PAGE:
From bruised apples and tomato paste to lucky pickup spot #4, let’s take a look at what qualifies as a “stamp of approval” when it comes to grocery pickup services during a global pandemic.
Recently at Harmonic, we’ve been thinking about how we can reshape some of the techniques we use for service design to better handle the complexity our clients are facing, specifically in the realm of highly dynamic, multi-actor systems. In other words, how can we—both design practitioners and product and service providers—be better at understanding concepts and perspectives for going beyond traditional customer-centricity?
To do this, we’ve taken a pretty big step back. We are reexamining our methods and techniques, the outcomes they produce, and recasting them to address broader audiences and more complexity. We recently had the opportunity to field-test some of our ideas with the service design community at SDGC20 that has helped us further shape our thinking. We now look at our methods as tools to help us weave an Experience Tapestry.
A lot of what we do in design is based on the idea of storytelling. That is we collect and analyze current stories and based on them, then create new stories or new narratives of a desired future state. A good measure of a successful design is how effectively you get people to agree to and go along with specific story narratives. Traditionally, we craft these story narratives for a single primary actor with a host of supporting cast. In most cases, the primary actor is the customer and the supporting cast is made up of people from different functions within the organization — salesperson, customer support agent, etc. The supporting cast do have their own stories; however, we rarely get to focus on them at any depth unless the work is specifically about them.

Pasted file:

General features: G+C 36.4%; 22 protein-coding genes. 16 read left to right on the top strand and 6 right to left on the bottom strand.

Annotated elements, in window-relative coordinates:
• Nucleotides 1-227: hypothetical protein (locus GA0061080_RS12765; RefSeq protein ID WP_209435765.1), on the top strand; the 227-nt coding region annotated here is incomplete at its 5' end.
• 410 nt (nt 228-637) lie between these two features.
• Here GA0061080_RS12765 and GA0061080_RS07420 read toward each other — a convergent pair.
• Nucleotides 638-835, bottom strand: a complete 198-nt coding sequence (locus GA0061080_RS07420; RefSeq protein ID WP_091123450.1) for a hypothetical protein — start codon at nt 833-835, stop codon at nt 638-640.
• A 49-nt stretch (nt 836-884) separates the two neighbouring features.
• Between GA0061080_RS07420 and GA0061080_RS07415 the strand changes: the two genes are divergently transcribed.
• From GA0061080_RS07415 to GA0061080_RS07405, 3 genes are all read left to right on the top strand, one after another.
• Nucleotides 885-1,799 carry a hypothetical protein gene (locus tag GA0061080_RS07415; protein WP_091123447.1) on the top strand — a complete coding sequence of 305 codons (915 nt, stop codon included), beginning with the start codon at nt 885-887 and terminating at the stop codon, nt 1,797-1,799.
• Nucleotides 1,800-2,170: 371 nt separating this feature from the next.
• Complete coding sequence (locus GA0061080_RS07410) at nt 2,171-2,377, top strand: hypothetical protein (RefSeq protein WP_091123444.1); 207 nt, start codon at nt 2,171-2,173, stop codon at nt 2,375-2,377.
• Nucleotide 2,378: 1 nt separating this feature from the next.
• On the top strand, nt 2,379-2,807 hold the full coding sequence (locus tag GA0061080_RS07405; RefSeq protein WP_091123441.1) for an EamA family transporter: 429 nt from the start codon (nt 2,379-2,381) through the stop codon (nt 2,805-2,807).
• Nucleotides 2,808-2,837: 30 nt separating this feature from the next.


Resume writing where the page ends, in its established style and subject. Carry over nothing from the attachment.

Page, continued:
The challenge with focusing on a single actor as the primary is that it neglects the experience of the rest of the cast. Some might say this is acceptable if the work is meant to focus on a specific actor. But, the reality is each of these actors’ stories is the basis for a shared experience. This set of shared experiences is what defines, for all involved, the value of the service they are using or supporting.
Here is where the idea of an Experience Tapestry comes in. Just like a real tapestry is a visual narrative constructed from many threads, both metaphorical (many stories) and literal (wool or cotton), Experience Tapestry is composed of many individual actor stories (threads) woven into the larger story of the service.